That was Putin. As for Surovikin, Hassan said, “people credit him with more than he deserves. The brutality is there, but his appointment is more of a P.R. stunt, an optical move, a way to say that worse is coming.”


Putin’s Endgame

So what does Surovikin’s appointment mean for Russia’s “special military operation”? For one thing, it has finally appeased the party of war baying on Putin’s right flank. “Putin’s chef” Evgeny Prigozhin, who owns the private military contractor company Wagner, praised the move, calling Surovikin “a legendary individual who was born to faithfully serve the Motherland.” To get a sense of what it means when Prigozhin praises someone—if you didn’t already get the point when I told you Surovikin was Assad’s favorite general—consider the fact that Prigozhin has been going around Russian prisons and personally recruiting Russian convicts to fight for Wagner in Ukraine. His first choice, he told them in leaked video, were killers, and he bragged that, in battle, his men descend into Ukrainian trenches and “cut out” Kyiv’s soldiers with knives. 

In hailing Surovikin’s appointment, the career highlight Prigozhin chose to accent was the one from 1991, when Surovikin crushed a young liberal under his tank. In the Telegram post, Prigozhin admits that he was there, too, but on the wrong side, on the side of the protestors, not realizing that they were all just American puppets, dismantling the great U.S.S.R. Unlike them, Prigozhin wrote, Surovikin “is that officer who, without thinking, when he got his order, got in his tank, and threw himself into the work of saving his country.”

Other than appeasing the local psychopaths like Kadyrov and Prigozhin—which is not nothing when said psychopaths have their own mini-armies—and getting sizzling headlines in the West, what does Surovikin’s appointment actually do?

Not much, argue military observers. Nearly nine months since the Russian invasion, the war is still going very badly for Moscow. On Tuesday, even as Russian bombs rained down on Kyiv, the head of Britain’s spy agency, the GCHQ, said that Ukraine had succeeded in turning the tide of the war and that Russia’s military was “exhausted.” Ukraine is still taking back its territory and Russia is still struggling on the battlefield. It is also struggling to mobilize its men. Within the first two weeks of Putin’s announcement of a “partial mobilization,” more than 700,000 Russian men had fled the country. The rest have proved so difficult to find that, according to a family friend in Moscow who has received one, officials are giving draft notices to business owners to give to their employees because they can’t find people at home. There have been reports of recruitment officers drafting homeless people directly from shelters.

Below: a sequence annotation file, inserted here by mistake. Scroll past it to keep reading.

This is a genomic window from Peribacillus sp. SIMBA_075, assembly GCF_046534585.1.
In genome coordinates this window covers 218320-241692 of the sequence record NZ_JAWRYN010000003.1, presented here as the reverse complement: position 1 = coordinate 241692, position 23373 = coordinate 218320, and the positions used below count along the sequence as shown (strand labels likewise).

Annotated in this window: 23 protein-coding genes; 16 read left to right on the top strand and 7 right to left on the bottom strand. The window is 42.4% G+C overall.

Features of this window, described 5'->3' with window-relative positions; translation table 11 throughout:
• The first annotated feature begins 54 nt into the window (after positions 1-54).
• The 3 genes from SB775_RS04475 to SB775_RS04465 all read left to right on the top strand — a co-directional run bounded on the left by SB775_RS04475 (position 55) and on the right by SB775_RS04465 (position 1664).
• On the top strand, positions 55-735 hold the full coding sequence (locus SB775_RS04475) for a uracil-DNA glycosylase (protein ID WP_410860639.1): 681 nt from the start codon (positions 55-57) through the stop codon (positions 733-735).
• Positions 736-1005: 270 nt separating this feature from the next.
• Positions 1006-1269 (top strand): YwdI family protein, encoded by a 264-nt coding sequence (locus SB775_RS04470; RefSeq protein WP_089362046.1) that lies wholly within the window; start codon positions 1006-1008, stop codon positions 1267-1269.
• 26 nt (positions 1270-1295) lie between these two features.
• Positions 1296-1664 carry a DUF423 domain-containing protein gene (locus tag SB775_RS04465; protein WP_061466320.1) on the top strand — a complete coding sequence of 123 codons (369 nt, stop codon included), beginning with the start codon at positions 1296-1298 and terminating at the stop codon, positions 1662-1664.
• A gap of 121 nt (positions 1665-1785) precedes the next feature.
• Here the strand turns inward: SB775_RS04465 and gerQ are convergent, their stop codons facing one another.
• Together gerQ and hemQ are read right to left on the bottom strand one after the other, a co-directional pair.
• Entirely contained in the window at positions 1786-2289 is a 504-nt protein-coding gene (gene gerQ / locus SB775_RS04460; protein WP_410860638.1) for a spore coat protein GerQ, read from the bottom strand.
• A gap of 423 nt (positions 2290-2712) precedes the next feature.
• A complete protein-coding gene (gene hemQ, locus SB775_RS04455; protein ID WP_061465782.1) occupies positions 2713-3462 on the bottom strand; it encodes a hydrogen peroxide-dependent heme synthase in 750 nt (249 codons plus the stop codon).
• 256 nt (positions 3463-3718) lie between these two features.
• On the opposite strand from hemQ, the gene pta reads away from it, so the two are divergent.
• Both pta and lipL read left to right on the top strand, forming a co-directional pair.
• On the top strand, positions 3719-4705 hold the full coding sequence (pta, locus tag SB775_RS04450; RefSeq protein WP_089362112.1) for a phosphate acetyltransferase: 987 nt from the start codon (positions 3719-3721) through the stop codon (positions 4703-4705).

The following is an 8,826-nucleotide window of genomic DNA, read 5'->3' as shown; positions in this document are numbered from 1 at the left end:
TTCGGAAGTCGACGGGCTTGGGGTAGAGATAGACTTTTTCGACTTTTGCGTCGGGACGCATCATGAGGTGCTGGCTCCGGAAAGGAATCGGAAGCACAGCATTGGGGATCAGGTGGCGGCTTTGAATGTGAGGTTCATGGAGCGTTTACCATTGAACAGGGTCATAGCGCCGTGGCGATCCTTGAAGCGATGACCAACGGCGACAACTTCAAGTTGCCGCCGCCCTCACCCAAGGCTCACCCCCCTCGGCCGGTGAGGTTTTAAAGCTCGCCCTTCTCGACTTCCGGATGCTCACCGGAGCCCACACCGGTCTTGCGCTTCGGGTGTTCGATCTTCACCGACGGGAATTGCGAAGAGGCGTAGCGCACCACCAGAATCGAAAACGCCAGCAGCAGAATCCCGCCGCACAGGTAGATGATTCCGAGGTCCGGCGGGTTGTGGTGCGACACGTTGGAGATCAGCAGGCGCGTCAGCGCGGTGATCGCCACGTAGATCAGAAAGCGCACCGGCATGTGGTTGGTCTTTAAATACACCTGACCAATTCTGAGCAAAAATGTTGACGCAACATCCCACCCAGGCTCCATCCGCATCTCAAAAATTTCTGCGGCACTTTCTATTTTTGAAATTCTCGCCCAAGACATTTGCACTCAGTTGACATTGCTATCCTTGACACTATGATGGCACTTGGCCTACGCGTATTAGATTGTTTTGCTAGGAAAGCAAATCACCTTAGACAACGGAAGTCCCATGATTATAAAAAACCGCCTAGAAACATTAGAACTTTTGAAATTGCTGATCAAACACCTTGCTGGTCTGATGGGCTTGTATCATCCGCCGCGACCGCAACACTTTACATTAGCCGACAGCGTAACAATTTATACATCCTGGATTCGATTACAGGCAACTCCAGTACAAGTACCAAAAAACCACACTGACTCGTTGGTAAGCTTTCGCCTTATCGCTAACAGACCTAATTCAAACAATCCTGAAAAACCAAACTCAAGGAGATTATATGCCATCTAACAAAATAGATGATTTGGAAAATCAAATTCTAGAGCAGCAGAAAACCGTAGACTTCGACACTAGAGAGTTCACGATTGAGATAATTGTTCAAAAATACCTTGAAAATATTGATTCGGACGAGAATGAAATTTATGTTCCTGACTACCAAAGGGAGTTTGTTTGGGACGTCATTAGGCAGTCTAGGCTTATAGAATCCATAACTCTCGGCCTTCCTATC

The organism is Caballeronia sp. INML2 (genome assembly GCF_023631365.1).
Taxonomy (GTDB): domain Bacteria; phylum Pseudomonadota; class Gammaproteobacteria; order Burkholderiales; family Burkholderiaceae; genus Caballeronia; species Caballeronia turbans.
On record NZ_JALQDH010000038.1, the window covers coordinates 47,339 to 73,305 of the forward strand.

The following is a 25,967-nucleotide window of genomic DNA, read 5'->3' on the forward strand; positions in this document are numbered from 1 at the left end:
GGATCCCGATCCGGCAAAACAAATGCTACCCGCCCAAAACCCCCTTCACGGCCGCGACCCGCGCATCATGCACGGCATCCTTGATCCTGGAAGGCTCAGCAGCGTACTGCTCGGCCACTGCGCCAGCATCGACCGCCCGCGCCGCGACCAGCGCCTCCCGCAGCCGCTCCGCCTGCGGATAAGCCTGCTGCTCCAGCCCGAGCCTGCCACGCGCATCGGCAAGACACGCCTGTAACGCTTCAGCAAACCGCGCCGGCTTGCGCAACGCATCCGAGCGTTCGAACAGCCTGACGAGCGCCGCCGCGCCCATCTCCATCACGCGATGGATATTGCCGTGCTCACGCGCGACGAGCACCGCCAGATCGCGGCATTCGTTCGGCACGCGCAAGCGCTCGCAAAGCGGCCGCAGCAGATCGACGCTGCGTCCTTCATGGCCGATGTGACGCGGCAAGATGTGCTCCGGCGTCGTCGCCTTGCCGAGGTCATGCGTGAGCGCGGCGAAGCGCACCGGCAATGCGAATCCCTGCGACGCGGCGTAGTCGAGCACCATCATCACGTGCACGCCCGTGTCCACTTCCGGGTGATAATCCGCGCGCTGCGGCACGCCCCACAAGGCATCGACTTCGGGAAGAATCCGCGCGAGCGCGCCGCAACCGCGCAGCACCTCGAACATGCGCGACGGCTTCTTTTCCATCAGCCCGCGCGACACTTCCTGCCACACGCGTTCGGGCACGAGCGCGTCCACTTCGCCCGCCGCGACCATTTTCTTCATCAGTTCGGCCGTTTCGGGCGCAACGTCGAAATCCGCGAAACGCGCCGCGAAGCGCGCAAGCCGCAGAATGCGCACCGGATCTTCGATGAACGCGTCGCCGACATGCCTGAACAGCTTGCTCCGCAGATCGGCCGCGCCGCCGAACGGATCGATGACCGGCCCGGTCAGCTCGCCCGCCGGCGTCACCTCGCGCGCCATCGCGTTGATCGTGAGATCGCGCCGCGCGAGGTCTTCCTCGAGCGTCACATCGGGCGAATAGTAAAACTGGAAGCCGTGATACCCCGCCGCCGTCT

Things are clearly not going well, and Surovikin, no matter his reputation, can’t change that. “His appointment alone won’t make a difference in this war,” said Michael Kofman, a military analyst who heads Russia studies at the Center for Naval Analyses. “It’s not like Russian tanks start working differently or they find a way to deal with HIMARS because he’s appointed.”

Moreover, continued Kofman, this is probably not a great career move for Surovikin, who had been on the short list for the chief of the general staff. “I don’t think it necessarily means great things for him,” Kofman told me. “Given what’s happening in this war, being appointed head of the special military operation is no high honor, especially considering what happened to his predecessors. The challenge anyone like Surovikin has is that the problems in the Russian military are structural. They have to do with manpower, materiel, and the quality of the force. None of this can be solved easily by changing the commander.”

The same can be said of the brutal bombing campaign of Ukrainian civilian infrasctucture. This is not a Surovikin tactic, nor was it ordered by him. This was the will of Putin, enraged by the bridge and the course of the war. You could tell as much by the fact that he came out and personally explained why the air strikes were happening. Sure, he said they were done on the recommendation of the Defense Ministry, but Putin says a lot of things. The strikes are clearly designed to shatter any sense of normalcy in Ukraine, which was starting to adjust to a war that was becoming concentrated in the east and south. Kyiv, which hadn’t been bombed since June, had returned to something resembling real, bustling city life. 

They are also intended to make this winter a hard one, by taking out electricity and water supplies all over Ukraine. A convenient byproduct is that, as a result, Ukraine has announced that it is stopping energy exports to Europe so it can see to its own population’s needs first. All this time, Russian energy was still flowing across Ukrainian territory and into Europe, largely unimpeded. Now, in a nice twofer for Moscow, the strikes will deepen Europe’s deepening energy crisis. 

The draft, the air strikes, it is all intended to drag out the war, because Putin hopes that he can outlast and out-suffer his opponents, that he can win simply by being the last man standing atop a pile of charred rubble. Let’s just hope it’s not radioactive, too.